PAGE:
• Later chapters will show that the early readers of the Apocalypse saw in most of the symbolism the shadow of imperial Rome [and later Papal Rome] of course. The woman seated on seven hills was unmistakable, and in the beast they saw the imperial persecuting power, which they sometimes tried to identify as an individual emperor. Although they were not too clear on the details at times, they saw plainly the issue between Christ and paganism: and the promises to the overcomer and the prospect of the coming of Christ in victory strengthened them to withstand the persecutions.... Although later Christians were to see a lengthening vista in the apocalyptic prophecies, it was no more to be expected that the original recipients of the book should see the later phases than that the disciples should understand the distinction between the immediate and the future applications of Christ's double prophecy of the destruction of Jerusalem and the end of the world. (Froom 91)

"The Revelation"

  • Greek "apokalupsis" or unveiling.... "The Revelation of Jesus Christ" may be thought of as John's own title to the book. This title categorically denies the charge that the Revelation is a sealed book and thus cannot be understood. It contains a message God purposed that His "servant" on earth should "hear" and "keep." (Revelation 1:3). This they could not do unless they first understood it. (7BC 728)
  • The book of the Revelation opens with the announcement of its title, and with a benediction on those who give diligent heed to its solemn prophetic utterances... The translators of the King James Version of the Bible have given this book the title, "The Revelation of St. John the Divine." In this they contradict the very first words of the book itself, which declare it to be "The Revelation of Jesus Christ." Jesus Christ is the Revelator, not John. John is but the penman employed by Christ to write out this Revelation for the benefit of His Church. John is the disciple of Jesus who was beloved and highly favored among the twelve. He was evangelist and apostle, and the writer of the Gospel and the epistles which bear his name. To his previous titles must now be added that of prophet; for the Revelation is a prophecy, and John so denominates it. But the content of this book has its origin in a still higher source. It is not only the Revelation of Jesus Christ, but it is the Revelation which God gave unto Him. It comes first from the great Fountain of all wisdom and truth, God the Father; by Him it was communicated to Jesus Christ, the Son; and Christ sent and signified it by His angel to His servant John. This is expressed in one word, "Revelation." A revelation is something revealed or made known, not something hidden and concealed. Moses tells us that "the secret things belong unto the Lord our God: but those things which are revealed belong unto us and to our children forever." (Deuteronomy 29:29). The very title of the book, then, is a sufficient refutation of the opinion sometimes expressed that this book is among the mysteries of God, and cannot be understood. Were this the case, it should bear some such title as "The Mystery" or "The Hidden Book," certainly not "The Revelation." (US 339)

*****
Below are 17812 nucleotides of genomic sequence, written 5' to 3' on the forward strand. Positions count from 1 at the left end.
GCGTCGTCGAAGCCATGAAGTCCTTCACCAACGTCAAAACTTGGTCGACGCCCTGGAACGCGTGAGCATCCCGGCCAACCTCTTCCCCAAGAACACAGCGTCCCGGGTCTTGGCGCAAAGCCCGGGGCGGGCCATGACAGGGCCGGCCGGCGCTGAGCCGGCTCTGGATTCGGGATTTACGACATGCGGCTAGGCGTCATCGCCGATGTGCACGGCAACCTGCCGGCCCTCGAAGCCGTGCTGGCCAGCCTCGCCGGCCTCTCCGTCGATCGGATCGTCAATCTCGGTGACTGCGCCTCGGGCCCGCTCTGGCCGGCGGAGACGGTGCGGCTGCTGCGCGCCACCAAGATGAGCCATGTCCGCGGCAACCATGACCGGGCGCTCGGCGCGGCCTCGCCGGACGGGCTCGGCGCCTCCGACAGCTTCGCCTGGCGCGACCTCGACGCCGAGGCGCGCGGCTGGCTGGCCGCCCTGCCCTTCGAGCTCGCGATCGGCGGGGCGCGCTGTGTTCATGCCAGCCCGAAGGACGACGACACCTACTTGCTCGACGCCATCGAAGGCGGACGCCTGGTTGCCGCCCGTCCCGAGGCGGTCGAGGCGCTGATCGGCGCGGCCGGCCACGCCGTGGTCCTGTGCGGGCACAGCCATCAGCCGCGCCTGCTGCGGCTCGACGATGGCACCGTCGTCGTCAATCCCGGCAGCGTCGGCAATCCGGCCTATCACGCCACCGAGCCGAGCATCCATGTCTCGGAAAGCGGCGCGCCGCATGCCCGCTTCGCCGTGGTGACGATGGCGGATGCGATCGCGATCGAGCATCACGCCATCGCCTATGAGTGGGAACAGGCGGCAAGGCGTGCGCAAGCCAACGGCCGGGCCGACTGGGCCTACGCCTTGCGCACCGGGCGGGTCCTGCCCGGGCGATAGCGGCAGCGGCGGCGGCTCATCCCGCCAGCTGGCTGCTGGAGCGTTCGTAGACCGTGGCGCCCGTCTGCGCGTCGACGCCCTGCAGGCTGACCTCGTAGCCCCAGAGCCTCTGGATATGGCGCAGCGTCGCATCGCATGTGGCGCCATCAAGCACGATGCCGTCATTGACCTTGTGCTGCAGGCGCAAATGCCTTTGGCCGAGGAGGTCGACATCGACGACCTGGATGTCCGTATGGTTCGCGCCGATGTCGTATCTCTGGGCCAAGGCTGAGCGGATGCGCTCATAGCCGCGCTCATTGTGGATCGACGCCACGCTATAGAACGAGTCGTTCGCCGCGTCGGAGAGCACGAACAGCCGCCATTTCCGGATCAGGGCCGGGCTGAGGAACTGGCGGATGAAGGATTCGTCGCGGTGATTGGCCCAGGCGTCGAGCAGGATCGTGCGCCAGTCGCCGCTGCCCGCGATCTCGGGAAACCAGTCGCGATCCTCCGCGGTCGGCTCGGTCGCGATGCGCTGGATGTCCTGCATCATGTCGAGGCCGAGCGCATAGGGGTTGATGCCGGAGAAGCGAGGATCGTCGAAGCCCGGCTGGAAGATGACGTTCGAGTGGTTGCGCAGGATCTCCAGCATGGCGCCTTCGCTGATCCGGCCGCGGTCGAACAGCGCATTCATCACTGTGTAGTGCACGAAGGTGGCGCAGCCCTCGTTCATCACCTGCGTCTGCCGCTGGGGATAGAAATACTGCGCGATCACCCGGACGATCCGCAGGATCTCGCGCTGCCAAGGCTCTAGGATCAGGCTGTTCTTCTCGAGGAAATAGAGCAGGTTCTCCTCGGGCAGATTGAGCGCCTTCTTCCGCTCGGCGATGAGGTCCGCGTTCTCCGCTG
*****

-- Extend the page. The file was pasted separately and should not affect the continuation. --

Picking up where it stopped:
• The first sentence in the last book of the Bible calls the book "The Revelation of Jesus Christ...." The book is not a "hiding" or a "mystery".... The underlying Greek word is apocalypsis, from which we get Apocalypse... the word apocalypsis means a "disclosure," an "uncovering," a "revelation." ...in the Bible Apocalypse is a revealing of Jesus Christ. The book of Revelation provides behind-the-scenes accounts of what Jesus has been doing, is now doing, and will do in the future on behalf of (His people). (MM 67)
  • The professed Christian world has had opportunity to obtain light and knowledge, but many close their eyes lest they shall see. Well-educated, intelligent men preach at the Word and round the Word, but they do not touch its inner meaning. They do not present truth in its genuine simplicity. These men, regarding themselves as authority, tell their hearers that it is not possible to understand either Daniel or the Revelation. Many ministers make no effort to explain the Revelation. They call it an unprofitable book to study. They look upon it as a sealed book, because it contains the truth in figures and symbols. But the very name that has been given to it—“Revelation”—is a denial of their suppositions. The Revelation is a sealed book, but it is also an open book, recording marvelous events that are to take place in the last days of this earth's history. Its teachings are definite, not mystical and unintelligible, and God would have us understand it. (Signs of the Times article "The Importance of the Word", January 11, 1899)